1885, Conan Doyle marries Louise “Toulie” Hawkins. She gives him two children (Mary Louise and Kingsley) and encourages him to persevere in literature. We were married on August 6, 1885, and no man could have had a more gentle and amiable life’s companion. Our union was marred by the sad ailment which came after a very few years to cast its shadow over our lives, but it comforts me to think that during the time when we were together there was no single occasion when our affection was disturbed by any serious breach or division, the credit of which lies entirely with her own quiet philosophy, which enabled her to bear with smiling patience not only her own sad illness, which lasted so long, but all those other vicissitudes which life brings with it. I rejoice to think that though she married a penniless doctor, she was spared long enough to fully appreciate the pleasure and the material comforts which worldly success was able to bring us. She had some small income of her own which enabled me to expand my simple housekeeping in a way which gave her from the first the decencies, if not the luxuries, of life. «Memories and Adventures», 1924.
1887, A Study in Scarlet, the first Sherlock Holmes story, was published in the Beeton’s Christmas Annual It was about a year after my marriage that I realized that I could go on doing short stories for ever and never make headway.<…> I felt now that I was capable of something fresher and crisper and more workmanlike. Gaboriau had rather attracted me by the neat dovetailing of his plots, and Poe’s masterful detective, M. Dupin, had from boyhood been one of my heroes. But could I bring an addition of my own? I thought of my old teacher Joe Bell, of his eagle face, of his curious ways, of his eerie trick of spotting details. If he were a detective he would surely reduce this fascinating but unorganized business to something nearer to an exact science. I would try if I could get this effect. It was surely possible in real life, so why should I not make it plausible in fiction? It is all very well to say that a man is clever, but the reader wants to see examples of it—such examples as Bell gave us every day in the wards. The idea amused me. What should I call the fellow? I still possess the leaf of a notebook with various alternative names. One rebelled against the elementary art which gives some inkling of character in the name, and creates Mr. Sharps or Mr. Ferrets. First it was Sherringford Holmes; then it was Sherlock Holmes.
He could not tell his own exploits, so he must have a commonplace comrade as a foil—an educated man of action who could both join in the exploits and narrate them. A drab, quiet name for this unostentatious man. Watson would do. And so I had my puppets and wrote my «A Study in Scarlet.» «Memories and Adventures», 1924.

1889, “Micah Clarke”, was published. «It was the first solid corner-stone laid for some sort of literary reputation» Conan Doyle wrote in his memories. I now determined to test my powers to the full, and I chose a historical novel for this end, because it seemed to me the one way of combining a certain amount of literary dignity with those scenes of action and adventure which were natural to my young and ardent mind. I had always felt great sympathy for the Puritans, who, after all, whatever their little peculiarities, did represent political liberty and earnestness in religion. <…> in «Micah Clarke”, where I fairly let myself go upon the broad highway of adventure. I was well up in history, but I spent some months over details and then wrote the book very rapidly. There are bits of it, the picture of the Puritan household, and the sketch of Judge Jeffreys, which I have never bettered. When it was finished early in 1888 my hopes ran high and out it went on its travels. «Memories and Adventures», 1924.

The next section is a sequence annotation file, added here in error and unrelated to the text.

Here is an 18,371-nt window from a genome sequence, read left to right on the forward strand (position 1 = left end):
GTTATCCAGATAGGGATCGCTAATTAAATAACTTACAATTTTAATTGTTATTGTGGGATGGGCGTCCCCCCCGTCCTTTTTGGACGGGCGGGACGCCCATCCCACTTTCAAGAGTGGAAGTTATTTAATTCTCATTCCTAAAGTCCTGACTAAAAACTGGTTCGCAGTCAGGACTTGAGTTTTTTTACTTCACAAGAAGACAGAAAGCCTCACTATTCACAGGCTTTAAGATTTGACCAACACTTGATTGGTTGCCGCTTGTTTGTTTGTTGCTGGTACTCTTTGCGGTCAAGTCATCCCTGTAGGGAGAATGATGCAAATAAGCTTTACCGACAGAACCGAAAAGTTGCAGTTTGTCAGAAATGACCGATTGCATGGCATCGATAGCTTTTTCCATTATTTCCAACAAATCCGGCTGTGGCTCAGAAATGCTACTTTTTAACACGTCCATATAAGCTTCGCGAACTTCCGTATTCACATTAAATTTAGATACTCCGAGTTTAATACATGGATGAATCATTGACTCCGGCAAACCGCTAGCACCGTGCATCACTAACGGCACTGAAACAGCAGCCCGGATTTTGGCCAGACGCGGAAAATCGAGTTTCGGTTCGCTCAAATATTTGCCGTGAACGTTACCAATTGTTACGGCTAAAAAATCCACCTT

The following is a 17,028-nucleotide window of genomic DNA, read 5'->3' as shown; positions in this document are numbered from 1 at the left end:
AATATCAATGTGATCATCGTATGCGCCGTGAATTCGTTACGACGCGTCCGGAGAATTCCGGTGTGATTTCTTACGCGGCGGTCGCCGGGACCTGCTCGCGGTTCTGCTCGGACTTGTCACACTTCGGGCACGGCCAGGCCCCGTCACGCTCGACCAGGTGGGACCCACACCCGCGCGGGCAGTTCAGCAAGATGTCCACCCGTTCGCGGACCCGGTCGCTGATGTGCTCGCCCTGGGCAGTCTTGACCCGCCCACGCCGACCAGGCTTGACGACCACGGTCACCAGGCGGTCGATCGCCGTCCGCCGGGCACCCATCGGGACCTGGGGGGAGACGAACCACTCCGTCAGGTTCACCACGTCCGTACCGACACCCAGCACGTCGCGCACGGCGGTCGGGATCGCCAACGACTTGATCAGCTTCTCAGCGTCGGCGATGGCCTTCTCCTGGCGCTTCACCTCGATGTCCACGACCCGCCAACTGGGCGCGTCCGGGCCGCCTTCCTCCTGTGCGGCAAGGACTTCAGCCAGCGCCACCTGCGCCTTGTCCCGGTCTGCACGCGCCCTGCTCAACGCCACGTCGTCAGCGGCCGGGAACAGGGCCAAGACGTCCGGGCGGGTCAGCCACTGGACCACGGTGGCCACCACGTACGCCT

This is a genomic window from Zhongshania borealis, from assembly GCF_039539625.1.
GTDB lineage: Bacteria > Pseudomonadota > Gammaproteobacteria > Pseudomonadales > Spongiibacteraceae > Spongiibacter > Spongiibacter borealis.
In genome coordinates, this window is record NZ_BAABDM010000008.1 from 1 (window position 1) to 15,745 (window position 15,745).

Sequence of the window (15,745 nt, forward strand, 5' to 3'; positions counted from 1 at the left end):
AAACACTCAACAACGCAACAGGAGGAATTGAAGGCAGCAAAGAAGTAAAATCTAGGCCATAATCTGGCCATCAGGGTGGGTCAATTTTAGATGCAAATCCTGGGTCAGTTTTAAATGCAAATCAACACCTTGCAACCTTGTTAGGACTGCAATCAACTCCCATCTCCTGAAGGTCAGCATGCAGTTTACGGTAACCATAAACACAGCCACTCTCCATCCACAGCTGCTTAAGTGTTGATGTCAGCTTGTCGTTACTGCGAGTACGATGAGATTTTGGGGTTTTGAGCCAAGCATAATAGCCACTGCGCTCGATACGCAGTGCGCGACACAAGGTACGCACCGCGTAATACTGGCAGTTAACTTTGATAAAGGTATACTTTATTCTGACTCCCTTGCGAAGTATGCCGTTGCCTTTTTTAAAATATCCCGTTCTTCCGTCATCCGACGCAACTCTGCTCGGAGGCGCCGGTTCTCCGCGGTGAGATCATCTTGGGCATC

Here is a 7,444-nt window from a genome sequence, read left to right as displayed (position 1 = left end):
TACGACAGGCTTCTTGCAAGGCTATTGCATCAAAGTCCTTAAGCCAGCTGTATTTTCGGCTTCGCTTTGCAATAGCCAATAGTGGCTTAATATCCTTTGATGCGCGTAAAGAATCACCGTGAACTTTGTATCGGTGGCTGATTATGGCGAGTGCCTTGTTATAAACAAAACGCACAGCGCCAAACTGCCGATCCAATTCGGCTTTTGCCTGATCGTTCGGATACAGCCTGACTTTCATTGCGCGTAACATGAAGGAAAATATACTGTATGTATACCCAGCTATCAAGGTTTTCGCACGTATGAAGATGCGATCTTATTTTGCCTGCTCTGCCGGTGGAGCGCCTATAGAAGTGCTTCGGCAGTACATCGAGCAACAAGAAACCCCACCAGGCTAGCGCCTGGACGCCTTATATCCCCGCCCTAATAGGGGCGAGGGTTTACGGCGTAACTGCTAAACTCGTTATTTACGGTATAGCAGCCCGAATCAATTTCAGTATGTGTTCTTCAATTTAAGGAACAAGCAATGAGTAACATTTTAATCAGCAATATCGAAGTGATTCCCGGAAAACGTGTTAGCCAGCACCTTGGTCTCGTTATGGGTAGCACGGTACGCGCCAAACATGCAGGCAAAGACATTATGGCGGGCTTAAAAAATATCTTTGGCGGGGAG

1891, After several months of advanced ophthalmology study in Vienna and Paris, A. Conan Doyle opened a new practice in London continuing to write all the while, in what he called his all too abundant free time. That summer, the overnight success of his first Sherlock Holmes short stories, in the new periodical The Strand Magazine, convinced him to give up medicine for writing.

1894 –Conan Doyle accepted to go to the United States to give a series of lectures. He was booked to give talks in more than thirty cities. The tour was a huge success.
In 1900, when the Second Boer War broke out, Conan Doyle returned to medicine to spend six months in South Africa as a volunteer field army surgeon. The Colonel, a grizzled soldier, sat behind a deal table in an orderly room and dealt swiftly with the applicants. He had no idea who I was, but seeing a man of forty before him he intimated that I surely did not intend to go into the ranks. I said that I was prepared to take a commission. He asked if I could ride and shoot. I said that I could do both in moderation. He asked if I had had military experience. I said that I had led an adventurous life and seen a little of military operations in the Soudan<…> However the Colonel would only put me on his waiting list, took my name, still without recognizing me, and passed on to the next case. I departed somewhat crestfallen and unsettled, not knowing whether I had heard the last of the matter or not. Almost immediately afterwards, however, I received an offer which took me out in a capacity which was less sporting but probably in my case and at my age a good deal more useful. <…> This came from my friend John Langman <…>